Passive tags are described in U.S. Pat. No. 3,713,148,Card Apparatus and System, issued to Cardullo and Parks. In its simplest form the RFID tag or device includes a circuit, typically a silicon chip, although more than one chip may be used in the construction of the RFID device.
The circuit is generally connected to an antenna. The RFID device or card may take on a variety of forms including that of a tag, a key fob, or a card. As previously mentioned, a battery may also be employed to extend the range of the device. It is also possible in principle to build devices that function as tags or wireless cards using electrical circuits including only resistors, capacitors and inductors as is well known by those skilled in the art.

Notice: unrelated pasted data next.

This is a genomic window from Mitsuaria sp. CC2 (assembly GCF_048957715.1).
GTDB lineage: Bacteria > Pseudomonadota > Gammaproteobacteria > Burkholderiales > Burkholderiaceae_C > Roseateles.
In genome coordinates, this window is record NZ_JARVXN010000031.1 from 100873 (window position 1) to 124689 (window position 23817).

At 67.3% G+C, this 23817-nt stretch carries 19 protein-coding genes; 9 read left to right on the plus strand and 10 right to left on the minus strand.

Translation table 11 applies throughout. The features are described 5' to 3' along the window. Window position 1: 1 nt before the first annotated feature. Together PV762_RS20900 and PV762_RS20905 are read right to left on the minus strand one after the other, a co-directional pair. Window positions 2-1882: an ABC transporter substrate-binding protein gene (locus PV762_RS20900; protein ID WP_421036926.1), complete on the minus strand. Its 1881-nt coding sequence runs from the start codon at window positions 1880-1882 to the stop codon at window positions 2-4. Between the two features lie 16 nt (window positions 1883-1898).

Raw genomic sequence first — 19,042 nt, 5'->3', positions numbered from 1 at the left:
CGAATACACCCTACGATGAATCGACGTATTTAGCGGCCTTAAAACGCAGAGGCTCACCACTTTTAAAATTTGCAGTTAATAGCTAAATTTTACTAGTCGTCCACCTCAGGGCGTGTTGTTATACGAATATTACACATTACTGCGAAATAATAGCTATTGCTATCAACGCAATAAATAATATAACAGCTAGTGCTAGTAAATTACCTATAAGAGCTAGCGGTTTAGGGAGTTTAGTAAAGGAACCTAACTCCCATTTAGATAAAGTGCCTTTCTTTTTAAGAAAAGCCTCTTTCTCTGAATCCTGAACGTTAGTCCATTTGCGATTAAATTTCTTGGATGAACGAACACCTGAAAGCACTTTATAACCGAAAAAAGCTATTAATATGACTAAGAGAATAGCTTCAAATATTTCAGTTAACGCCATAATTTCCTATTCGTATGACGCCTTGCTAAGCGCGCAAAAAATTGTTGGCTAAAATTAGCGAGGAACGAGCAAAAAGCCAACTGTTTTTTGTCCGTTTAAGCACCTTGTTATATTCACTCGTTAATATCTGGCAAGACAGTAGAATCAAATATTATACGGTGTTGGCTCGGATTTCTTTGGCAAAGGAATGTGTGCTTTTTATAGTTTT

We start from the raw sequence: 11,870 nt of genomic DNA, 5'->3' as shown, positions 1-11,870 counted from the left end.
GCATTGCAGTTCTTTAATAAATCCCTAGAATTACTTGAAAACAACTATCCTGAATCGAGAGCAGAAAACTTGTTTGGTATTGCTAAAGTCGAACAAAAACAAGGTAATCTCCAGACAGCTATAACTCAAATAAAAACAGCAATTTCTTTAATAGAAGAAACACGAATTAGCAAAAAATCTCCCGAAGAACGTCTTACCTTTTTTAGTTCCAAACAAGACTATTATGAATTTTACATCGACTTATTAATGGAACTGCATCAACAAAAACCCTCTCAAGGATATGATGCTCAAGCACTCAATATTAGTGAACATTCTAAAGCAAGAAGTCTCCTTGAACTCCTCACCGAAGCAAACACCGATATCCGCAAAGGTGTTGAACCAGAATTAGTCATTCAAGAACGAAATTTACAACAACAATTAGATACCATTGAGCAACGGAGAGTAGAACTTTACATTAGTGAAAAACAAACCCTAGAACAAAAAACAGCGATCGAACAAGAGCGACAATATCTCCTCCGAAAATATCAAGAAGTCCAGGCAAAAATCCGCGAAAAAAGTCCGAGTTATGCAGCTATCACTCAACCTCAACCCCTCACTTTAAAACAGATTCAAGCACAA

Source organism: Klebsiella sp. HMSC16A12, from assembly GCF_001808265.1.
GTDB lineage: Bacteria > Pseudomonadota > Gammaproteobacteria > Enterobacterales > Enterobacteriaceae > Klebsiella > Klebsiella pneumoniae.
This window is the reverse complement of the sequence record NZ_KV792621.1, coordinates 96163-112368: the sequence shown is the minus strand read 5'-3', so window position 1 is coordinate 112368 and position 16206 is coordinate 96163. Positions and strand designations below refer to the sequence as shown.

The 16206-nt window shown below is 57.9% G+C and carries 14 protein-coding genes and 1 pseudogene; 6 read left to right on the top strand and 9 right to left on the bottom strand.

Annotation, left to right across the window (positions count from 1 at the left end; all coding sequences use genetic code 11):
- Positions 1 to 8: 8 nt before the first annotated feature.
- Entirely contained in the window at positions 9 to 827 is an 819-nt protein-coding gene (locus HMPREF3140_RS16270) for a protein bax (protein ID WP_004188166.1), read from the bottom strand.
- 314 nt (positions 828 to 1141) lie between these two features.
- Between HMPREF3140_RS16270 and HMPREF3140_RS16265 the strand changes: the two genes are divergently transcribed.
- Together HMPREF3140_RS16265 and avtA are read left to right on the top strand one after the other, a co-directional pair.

Large scale retailers and their suppliers are pursuing Radio Frequency Identification, RFID, tagging for supply chain tracking of goods. Demonstrations of RFID for item tagging will lead to point of sale check out and data collection. For the item tagging application, RFID tags are attached to some part of an item that is being inventoried or is for sale. The attachment may be such that the tag is not visible since the tag may be placed within a container section of the item or packaging material of the item. Removal of the tag after it is no longer useful can become difficult if not impossible for many practical situations. Thus, the tag will in many cases remain attached to the item that has been sold to a customer. This makes it possible for the tag to be read after the point of sale. This in turn leads to a question of the privacy of the purchaser or customer. The issue of privacy is of utmost concern. It is therefore desirable under some circumstances to deactivate or disable the RFID tag after the point of sale without having to physically remove the tag. Deactivation of the tag is one way to assure privacy.